There is a difference between venting anger and expressing it. To vent is simply to blow off steam. Play tennis, hit the wall, scream. Venting may release some tension, but it is far from a complete response to the motion, and it can harm relationships. Anyone in the vicinity of your venting may take it personally and be offended.
To express your anger, on he other hand, is to show your anger about a particular situation or condition. If you are angry at your spouse or partner, hours of workout at the gym are not going to be nearly as effective as letting your partner know how you feel. It may not help to vent, but it may be effective to say, with a degree of passion, what youíre angry about. Afterward, you may have to do a lot of talking, and at a later time go through the process yet again.
One problem with merely venting anger is that the raw emotion may contain memories of many violations and humiliations. You may be angry at many people and for many reasons. To vent this conglomerate of feelings in the presence of a single person is to swamp that person with all your accumulated feelings, most of which have nothing to do with him. Rage turning into violence feels impotent and accomplishes nothing, because you arenít dealing with the real object of your anger. You are simply giving other people good reason to be angry at you.
A good therapist once told me that you should get angry as many times a day as you visit the bathroom. I think what she meant was, first, that anger is natural. You may not like it, but it has its place and, depending on your temperament, it may be a constant in your life. She also meant that anger arrives on its own schedule and for its own purposes, and its schedule may be different from yours. Finally, she was saying that anger is part of daily life, and you should expect it to appear oftenÖ.
When you have been done an injustice, anger flares up before you have a chance to understand what has happened. Itís as though someone else is looking out for you and letting you know immediately that you have been wronged. Anger gives you the impetus you need to change conditions that need to be changed. In this way, anger is like a dark guardian angel, a daimonic force Ė a daimon is an unnamed but felt invisible presence Ė that offers guidance and spiritual support.
But once this daimonic anger has done its job, you are left with personal decisions. If you donít act soon, you may forget what gave rise to anger in the first place. The first task is to show your displeasure, and the next might be to examine the situation and ask, ďWhy am I angry? What exactly has happened?Ē Anger has content, but if you let it dissipate without reflection and action, it may enter a pool of discontent that swells and stagnates over time. This chronic anger is a corrosive emotion that uglifies everything in its vicinity.
Anger can be so suppressed that you feel a vague discontent, but you donít even know that the root emotion is anger. You have to bring this core feeling to the surface and see it for what it is. It might help to remember the stories of injustice done to you and to make some headway changing those conditions. It also helps to find a new reason for being angry, for channeling the rage you feel into a cause worthy of your emotion. Notice that in none of these cases do you try to get rid of the anger but rather to give it a strong reason for being.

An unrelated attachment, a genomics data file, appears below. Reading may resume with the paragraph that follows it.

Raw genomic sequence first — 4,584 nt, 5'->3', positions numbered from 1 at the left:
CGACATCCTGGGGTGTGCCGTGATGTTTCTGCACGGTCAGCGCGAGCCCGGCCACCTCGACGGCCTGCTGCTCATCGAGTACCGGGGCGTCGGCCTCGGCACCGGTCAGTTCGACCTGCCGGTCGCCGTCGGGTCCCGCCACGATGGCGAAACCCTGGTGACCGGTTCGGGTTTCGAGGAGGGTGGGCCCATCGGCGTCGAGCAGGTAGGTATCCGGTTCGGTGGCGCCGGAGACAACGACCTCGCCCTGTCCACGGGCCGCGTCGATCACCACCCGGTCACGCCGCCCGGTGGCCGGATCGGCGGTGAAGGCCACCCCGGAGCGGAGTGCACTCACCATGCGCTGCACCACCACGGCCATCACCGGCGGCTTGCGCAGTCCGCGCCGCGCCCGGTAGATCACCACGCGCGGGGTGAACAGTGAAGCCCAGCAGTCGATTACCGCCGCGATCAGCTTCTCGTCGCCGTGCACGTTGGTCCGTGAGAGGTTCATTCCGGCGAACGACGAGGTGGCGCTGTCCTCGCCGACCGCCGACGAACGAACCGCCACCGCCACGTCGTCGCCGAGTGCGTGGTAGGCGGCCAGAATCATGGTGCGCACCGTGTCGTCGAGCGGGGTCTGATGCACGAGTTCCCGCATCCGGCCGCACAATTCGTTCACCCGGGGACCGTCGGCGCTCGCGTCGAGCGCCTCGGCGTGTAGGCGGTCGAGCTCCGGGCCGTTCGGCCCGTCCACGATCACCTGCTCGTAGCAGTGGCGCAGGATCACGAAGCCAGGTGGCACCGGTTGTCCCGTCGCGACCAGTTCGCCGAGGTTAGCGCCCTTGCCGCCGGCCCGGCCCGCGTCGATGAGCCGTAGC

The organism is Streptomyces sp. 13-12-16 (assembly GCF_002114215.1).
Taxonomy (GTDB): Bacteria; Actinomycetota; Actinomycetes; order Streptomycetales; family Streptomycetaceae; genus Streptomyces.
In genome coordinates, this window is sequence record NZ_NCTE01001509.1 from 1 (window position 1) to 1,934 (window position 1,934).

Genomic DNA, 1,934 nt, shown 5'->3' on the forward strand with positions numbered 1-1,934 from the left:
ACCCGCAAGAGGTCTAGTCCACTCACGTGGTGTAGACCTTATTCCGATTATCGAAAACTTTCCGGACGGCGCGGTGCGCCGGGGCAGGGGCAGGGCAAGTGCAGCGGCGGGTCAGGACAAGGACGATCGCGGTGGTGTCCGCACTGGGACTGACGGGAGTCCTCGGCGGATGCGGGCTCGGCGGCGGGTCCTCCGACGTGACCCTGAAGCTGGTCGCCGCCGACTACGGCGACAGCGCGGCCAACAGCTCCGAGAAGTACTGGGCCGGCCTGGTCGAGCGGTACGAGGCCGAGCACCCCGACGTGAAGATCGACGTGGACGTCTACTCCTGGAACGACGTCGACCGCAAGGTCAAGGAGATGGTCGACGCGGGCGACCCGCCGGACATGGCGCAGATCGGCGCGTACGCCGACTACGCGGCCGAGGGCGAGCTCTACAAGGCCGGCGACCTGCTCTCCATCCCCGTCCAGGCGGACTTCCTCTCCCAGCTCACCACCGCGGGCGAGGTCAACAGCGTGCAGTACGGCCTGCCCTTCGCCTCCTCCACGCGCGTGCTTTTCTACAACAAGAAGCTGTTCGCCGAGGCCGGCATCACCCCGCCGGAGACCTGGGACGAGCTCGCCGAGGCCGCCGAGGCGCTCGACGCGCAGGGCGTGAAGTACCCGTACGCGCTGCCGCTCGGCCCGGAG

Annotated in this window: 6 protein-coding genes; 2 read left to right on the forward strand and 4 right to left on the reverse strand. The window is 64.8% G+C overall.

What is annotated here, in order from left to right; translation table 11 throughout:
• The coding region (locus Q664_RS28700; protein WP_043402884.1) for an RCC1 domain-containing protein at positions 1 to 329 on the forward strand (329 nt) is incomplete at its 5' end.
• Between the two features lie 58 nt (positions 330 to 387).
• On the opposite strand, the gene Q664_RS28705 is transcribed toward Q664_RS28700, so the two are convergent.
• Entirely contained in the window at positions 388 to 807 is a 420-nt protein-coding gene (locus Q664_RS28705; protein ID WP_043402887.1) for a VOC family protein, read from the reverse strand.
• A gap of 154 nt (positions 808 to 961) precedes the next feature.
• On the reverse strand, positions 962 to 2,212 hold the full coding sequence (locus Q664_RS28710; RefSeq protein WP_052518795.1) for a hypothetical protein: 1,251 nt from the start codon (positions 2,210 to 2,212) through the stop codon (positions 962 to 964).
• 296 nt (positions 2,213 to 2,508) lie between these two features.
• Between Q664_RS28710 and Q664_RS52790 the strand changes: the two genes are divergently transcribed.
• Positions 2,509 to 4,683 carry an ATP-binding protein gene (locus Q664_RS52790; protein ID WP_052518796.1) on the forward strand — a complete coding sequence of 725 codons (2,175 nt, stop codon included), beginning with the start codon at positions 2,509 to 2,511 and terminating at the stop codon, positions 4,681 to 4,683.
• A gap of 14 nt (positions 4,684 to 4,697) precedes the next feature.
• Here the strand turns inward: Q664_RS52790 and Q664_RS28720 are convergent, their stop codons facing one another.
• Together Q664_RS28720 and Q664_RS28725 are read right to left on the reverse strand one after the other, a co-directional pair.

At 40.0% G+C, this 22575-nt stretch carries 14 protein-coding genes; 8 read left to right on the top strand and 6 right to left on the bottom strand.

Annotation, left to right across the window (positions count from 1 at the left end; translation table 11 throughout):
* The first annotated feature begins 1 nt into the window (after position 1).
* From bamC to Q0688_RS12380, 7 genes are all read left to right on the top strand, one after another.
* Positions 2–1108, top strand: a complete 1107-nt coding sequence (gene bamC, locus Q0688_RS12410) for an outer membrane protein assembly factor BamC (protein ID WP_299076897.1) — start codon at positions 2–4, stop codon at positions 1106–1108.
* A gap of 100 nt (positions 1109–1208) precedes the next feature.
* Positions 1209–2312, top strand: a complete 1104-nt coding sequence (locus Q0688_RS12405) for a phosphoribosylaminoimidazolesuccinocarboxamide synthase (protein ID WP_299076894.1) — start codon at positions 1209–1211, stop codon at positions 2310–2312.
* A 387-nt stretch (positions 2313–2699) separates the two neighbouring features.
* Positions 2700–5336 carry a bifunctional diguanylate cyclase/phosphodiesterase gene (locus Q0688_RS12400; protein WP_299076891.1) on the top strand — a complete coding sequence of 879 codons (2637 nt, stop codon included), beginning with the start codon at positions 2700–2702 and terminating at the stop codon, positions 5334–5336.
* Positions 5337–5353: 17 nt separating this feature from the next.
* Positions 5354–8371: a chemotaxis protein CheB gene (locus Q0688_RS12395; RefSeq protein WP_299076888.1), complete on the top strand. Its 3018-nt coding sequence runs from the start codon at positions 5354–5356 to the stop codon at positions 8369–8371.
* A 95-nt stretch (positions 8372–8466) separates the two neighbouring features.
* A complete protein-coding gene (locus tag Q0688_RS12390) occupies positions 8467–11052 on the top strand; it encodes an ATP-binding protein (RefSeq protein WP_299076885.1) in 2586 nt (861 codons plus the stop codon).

You need some insight into your anger so that eventually you can deal with its specific focus. Anger is only partly an emotion. It has an intellectual component and helps make sense of your life. If you know precisely what and who angers you, you know where you stand, some of what is going on, and how emotionally to deal with it. Anger sorts out a complex life and constantly restructures it. It may take considerable anger to change jobs or decide on a divorce. Itís obvious that social wrongs are only corrected when the abused get angry enough and resist.
Anger can draw out the knight and warrior in you and transform simple emotion into an effective persona. It can make you a different person. Many men and women going through a dark night describe how they were changed by it, often by becoming more of a warrior. By warrior I donít mean a violent person, but someone who has taken on an edge and has discovered unknown power. In some cases, simply owning your power, your eccentricity, or your creativity is enough to chase away the mood that has kept you dark and quiet.
If you donít articulate your angry feelings in some effective way, you may end up turning those feelings against yourself. This is a subtle way of avoiding the anger Ė by disguising it as self-annoyance. A habit of self-flagellation can lead to a particular dark night of the soul that is centered on a kernel of anger. You block your feeling, choosing this form of depression over the risk of revealing how you actually feel. But anger wants to flow through your system, from your first awareness of injustice to your final syllable of complaint. That feeling of becoming angry may be nothing more or less than the pulse of life asking for expression. The Sufi poet Rumi once wrote:
Donít use your anger to conceal
a radiance that should not be hidden.
Anger is your spirit flashing out of you. It is your presence on earth insisting upon itself. It can be overdone, of course, be expressed in the wrong ways, and be confused with many other things. But it is still the force of your life, your precious daimon letting itself be known.
-- Thomas Moore, Dark Nights of the Soul